Hello and thank you for popping in today!
I am writing this blog post on a Friday morning from my "home office". In this case "home office" is code for sitting in bed, coffee in hand with a computer on my lap. The window shades are open and I can see our backyard while I write. This is one of my favorite parts of the week. Even though I am working....it feels like a mini vacation and a treat for my soul.
Another treat for my soul is to introduce you to our featured artist, Jo-Ann Blondin. I met Jo-Ann one year ago this month at a photography retreat and we recently shared experiences (fears and delights) of our daughters' hiking adventures on the Pacific Crest and Appalachian Trails. Note: Both daughters survived and thrived and so did their mothers.
Jo-Ann shared her journey as an artist and her fabulous gluten free oatmeal recipe with us today. It's perfect for Autumn breakfast.
Welcome to our blog Jo-Ann
I am delighted to be the artist of the month. To be honest, being called an artist was a shock to me. Sure I have gone to school for design – interior, landscaping and advertising, but it never occurred to me that I am an artist. I only thought I was creative. So, I thought we could discuss when a creative person jumps to being an artist.
Most people believe an artist is someone who paints, draws, does sculptures or perhaps is an accomplished musician. However, an artist is anyone who practices a skill that creates an artist experience. For instance, a gardener who invites you into their skillfully designed space and the garden brings you joy, peace and serenity, is an artist. They have considered their climate, zone, environment, soil type, amount of sun, plant choices and seasonality plus garden design from all views to give you this experience.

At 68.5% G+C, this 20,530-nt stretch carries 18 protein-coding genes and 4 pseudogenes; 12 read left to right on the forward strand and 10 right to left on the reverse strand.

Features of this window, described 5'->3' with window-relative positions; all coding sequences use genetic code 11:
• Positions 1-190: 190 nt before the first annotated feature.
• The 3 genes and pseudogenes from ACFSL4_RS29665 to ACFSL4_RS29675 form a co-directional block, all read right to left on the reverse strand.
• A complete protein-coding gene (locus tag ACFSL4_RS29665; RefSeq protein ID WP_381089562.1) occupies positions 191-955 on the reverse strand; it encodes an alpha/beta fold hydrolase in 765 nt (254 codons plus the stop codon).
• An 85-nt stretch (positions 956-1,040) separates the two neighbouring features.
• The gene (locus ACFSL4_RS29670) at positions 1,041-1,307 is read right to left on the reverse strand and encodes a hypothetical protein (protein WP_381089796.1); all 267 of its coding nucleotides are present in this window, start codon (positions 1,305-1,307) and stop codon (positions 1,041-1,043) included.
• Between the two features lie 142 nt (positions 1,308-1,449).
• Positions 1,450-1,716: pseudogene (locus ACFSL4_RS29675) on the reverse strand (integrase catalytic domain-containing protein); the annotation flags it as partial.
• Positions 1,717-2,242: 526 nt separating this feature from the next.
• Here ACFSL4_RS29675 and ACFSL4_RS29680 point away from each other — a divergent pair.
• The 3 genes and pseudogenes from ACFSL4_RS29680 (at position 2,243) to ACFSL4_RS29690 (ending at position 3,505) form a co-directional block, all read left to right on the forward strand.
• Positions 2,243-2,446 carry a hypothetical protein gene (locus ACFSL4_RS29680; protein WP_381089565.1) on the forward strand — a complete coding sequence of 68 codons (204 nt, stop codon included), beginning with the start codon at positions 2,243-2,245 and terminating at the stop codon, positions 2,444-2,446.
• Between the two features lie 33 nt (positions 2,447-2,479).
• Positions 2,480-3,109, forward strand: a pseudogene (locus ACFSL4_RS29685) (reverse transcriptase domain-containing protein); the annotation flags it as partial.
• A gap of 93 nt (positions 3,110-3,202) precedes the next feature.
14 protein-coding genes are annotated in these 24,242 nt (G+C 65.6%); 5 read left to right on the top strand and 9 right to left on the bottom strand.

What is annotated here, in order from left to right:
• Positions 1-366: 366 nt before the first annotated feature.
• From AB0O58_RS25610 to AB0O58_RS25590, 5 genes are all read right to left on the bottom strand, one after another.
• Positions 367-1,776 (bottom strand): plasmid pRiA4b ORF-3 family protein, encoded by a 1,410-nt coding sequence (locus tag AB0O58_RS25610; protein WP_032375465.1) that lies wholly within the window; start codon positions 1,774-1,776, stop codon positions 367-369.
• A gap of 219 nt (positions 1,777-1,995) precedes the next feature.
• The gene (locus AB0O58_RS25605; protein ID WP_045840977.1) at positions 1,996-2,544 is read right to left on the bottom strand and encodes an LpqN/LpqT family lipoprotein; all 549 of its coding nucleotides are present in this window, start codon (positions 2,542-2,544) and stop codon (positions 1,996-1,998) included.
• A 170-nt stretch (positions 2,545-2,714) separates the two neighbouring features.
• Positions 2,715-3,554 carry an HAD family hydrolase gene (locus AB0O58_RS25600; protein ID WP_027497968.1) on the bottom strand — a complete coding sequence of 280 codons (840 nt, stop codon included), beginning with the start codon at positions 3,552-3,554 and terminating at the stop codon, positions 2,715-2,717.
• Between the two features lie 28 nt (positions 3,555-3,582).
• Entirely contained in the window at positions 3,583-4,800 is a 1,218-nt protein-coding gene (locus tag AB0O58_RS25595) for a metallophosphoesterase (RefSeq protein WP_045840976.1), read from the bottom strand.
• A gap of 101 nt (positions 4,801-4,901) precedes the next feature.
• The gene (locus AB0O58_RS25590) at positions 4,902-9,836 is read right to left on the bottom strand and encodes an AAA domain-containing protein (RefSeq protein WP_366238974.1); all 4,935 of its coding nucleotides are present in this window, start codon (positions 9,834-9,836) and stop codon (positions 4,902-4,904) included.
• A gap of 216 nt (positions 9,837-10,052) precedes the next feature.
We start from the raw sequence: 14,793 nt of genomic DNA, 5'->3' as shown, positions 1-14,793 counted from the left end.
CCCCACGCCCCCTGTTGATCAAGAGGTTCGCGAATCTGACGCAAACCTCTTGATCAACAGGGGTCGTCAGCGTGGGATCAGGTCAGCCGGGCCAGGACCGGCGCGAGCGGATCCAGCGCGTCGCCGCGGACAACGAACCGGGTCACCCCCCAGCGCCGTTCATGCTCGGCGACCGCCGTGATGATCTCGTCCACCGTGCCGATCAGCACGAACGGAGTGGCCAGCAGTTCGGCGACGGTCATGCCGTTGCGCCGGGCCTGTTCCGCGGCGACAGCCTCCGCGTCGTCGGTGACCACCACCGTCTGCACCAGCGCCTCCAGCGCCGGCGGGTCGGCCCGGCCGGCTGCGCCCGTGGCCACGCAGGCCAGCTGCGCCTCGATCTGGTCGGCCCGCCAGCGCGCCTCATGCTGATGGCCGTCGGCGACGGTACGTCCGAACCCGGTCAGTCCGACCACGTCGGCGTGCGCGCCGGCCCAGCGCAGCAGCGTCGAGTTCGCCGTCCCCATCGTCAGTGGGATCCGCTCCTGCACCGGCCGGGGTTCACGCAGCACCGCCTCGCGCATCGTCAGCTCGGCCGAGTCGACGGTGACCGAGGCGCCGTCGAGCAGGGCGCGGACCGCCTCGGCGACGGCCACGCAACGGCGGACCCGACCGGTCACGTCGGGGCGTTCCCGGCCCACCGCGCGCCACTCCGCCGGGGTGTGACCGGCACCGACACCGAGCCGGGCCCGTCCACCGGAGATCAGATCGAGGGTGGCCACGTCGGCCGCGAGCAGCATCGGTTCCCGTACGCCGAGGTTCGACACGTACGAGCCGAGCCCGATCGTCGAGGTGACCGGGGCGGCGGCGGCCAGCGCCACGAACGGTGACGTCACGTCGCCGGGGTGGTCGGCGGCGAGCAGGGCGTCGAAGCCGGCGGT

Have you ever attended a garden tour where the artistry of a particular garden left you in awe? That is the true artist at work. I recently attended Mosaic — a living sculpture garden that was designed for Canada’s 150th celebrations. The gardens moved me to tears due to the sheer artistry that was displayed through plant choices and design elements.
How about food? The way food is created and presented is a sensory art. We all have a friend who makes amazing food and intentionally displays it with such care and joy. The experience is an artistic expression of culinary skills that delights us visually and excites the palette.
For those who style food and photographic it, there is artistry in capturing the light, getting the food and prop styling in such a way that it sells the experience. True artistry is also capturing movement, people and joy in the images. Both the food stylist and the photographer are artists.
The photographer is a visual artist who captures moments in time. They use the camera to show how amazing the world is to them so they can share it with others. There are so many ways to use photography skills artistically – still life, nature, weddings, special events, lifestyle, city life, canoe trips and more. For myself as an artist, I practise using my camera in multiple areas as I constantly learn more about subjects, movement and lighting and how my camera works by using it often. I also learn more by pushing myself outside of my comfort zone.